What is your goal for your potential customer?

What conversion rate do you have for enquiry to sale?

As a marketer these are questions that you should be able to answer for each customer segment and each product sector.  In this day and age, data is your (best) friend and you should be able to identify which areas to fine tune and which to push hard to deliver the best return on investment (and to demonstrate that marketing is a revenue-generator, not a cost centre!).

Knowing the answer to the first question, you can develop customer journeys that see the second answer increase – better quality customers delivering more sales with a decrease cost per acquisition (CPA).  A real sweet spot for marketers.

But how to do this?

This can be a massive project, never-ending in fact, so let’s not start too big.

Which customers to target?

Use the data to identify which customer segment has the lowest CPA and the highest items per transaction (IPT).

What characteristics does this customer segment have?  You want to hunt out more of these customers in your potential customer pool and work to convert them.

  • Do they live in a particular location?  Target your Google Adwords and Facebook advertising there.
  • Are they of a similar age? Target your Facebook advertising accordingly.
  • Do you know what time of day they are more likely to visit your website?  Weight your advertising spend to match this.
  • What ads did your current customers respond to?  Make sure your creative mirrors this messaging and presentation.
  • What interests do they have based on either their previous carts or what they indicated when they signed up for your communications (if you aren’t asking, you should be!)?  Target your Facebook advertising accordingly.

It isn’t potluck where you find potential customers – use your existing customer pool to identify the prospects most likely to convert and generate the most income, and then use that to shape your advertising placement and messaging.

What is your goal for this segment?

It isn’t necessarily ‘purchase immediately’.  By crunching the numbers you observe if they purchase on the first visit their cart value is only $65.  If they purchase on the second visit, their cart is $105 for only an extra $1.70 average cost per click (CPC) in remarketing.  You get an extra $40 for only an extra $1.70 in digital spend.

The goal is to purchase on the second visit to the website with an average cart value of $105 and IPT of 2.3

Knowing the destination you can then mark out the journey you want this customer to take.  It is important that you have the following in place:

Landing pages

Make sure your customer visits a landing page relevant to them, don’t just plonk them on the home page.  If you know what your existing customer likes and is most likely to purchase from your online store, build a landing page showcasing this product for your potential customers with a similar profile.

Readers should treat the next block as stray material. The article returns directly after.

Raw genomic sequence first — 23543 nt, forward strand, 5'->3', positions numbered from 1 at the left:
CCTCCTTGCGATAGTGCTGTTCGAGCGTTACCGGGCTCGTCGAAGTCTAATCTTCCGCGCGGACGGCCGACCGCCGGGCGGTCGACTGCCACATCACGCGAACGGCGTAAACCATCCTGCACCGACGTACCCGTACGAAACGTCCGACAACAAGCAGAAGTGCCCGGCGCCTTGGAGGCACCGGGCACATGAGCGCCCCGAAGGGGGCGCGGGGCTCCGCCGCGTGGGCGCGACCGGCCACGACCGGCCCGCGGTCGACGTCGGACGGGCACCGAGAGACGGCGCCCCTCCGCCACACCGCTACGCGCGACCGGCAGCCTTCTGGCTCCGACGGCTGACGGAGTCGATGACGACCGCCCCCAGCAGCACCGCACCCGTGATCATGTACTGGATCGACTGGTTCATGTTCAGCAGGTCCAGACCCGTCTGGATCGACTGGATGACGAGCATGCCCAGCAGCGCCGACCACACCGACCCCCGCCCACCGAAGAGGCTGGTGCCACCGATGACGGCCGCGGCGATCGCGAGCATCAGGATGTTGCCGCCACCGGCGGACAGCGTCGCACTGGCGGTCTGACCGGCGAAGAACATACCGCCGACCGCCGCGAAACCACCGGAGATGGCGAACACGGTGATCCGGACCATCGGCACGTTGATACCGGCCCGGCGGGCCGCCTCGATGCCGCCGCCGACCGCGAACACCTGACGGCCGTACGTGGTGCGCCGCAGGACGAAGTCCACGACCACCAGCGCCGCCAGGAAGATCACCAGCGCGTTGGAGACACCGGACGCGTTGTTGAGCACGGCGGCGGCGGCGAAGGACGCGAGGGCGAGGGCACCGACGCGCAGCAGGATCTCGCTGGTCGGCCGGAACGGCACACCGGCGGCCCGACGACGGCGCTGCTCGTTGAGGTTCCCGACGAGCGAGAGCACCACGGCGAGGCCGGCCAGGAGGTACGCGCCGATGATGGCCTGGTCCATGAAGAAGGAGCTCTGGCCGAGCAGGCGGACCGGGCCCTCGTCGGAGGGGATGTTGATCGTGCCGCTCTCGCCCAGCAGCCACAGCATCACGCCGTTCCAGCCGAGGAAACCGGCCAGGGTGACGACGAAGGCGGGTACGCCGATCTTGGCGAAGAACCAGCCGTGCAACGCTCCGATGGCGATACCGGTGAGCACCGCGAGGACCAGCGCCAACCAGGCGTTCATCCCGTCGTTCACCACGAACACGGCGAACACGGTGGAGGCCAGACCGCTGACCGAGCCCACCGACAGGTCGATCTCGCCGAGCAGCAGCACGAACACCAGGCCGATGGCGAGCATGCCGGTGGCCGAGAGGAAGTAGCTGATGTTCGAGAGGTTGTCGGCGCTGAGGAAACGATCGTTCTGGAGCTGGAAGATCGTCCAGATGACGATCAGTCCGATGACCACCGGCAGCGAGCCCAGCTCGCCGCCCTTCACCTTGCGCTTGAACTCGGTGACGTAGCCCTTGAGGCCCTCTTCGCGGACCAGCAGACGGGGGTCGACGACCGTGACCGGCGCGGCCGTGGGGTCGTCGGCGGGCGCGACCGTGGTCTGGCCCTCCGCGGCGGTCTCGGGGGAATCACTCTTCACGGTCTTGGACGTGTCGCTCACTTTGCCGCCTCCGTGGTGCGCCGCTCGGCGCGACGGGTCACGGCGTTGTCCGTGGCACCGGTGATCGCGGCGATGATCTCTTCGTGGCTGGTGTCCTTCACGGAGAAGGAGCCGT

Use tools like: Related Products, You Might Also Like; Customers Like You Purchased.  People are both time poor and many segments don’t like to feel they are different, there is safety in knowing what other customers have purchased – it reinforces their ‘good’ decision to shop with you.


Take advantage of Google Adwords and remarket to your potential customers once they have left your website.  Dynamic remarketing means that you can present the exact product/s they clicked on while on your site.  Standard remarketing will present general ads for your website.


Make sure that you invite people to sign up for special offers and newsletters.  But don’t do it when they first land on your site – they will shut the pop-up without signing up.  How long do people spend on your website?  Time your pop up for less than that.  Or have it present on every page.  Capture their details so that you can then remarket to them most efficiently.

Social media

Make sure you have social media remarketing set up as well – using your subscriber lists to do this is an extremely efficient way to do this.

So if you have all of these set up and ready to roll you can then map out the journey you want your customer to take.  Once they leave your website, how do you want to continue to engage with them?

A journey map can be as simple or as complicated as you would like – if your journey to purchase is longer, or if it is B2B customer you can implement different, more frequent types of contact to ensure that your remain top of mind, always adding value to the experience – this isn’t about broadcasting, but narrowcasting – getting your communication right with the right customers to maximise your return on investment and their lifetime value.

There are ways you can look at maximising your existing customers by increasing their IPT or frequency of purchase using the same journey plan methodology.

Fantastic technology exists to make us better marketers – marketing automation enabling 1-to-1 communication, journey planners, dynamic content organisers, segment and list matching are some of them.  Take advantage of the data you have, and these great tools to become revenue generating.


This post was originally published on LinkedIn.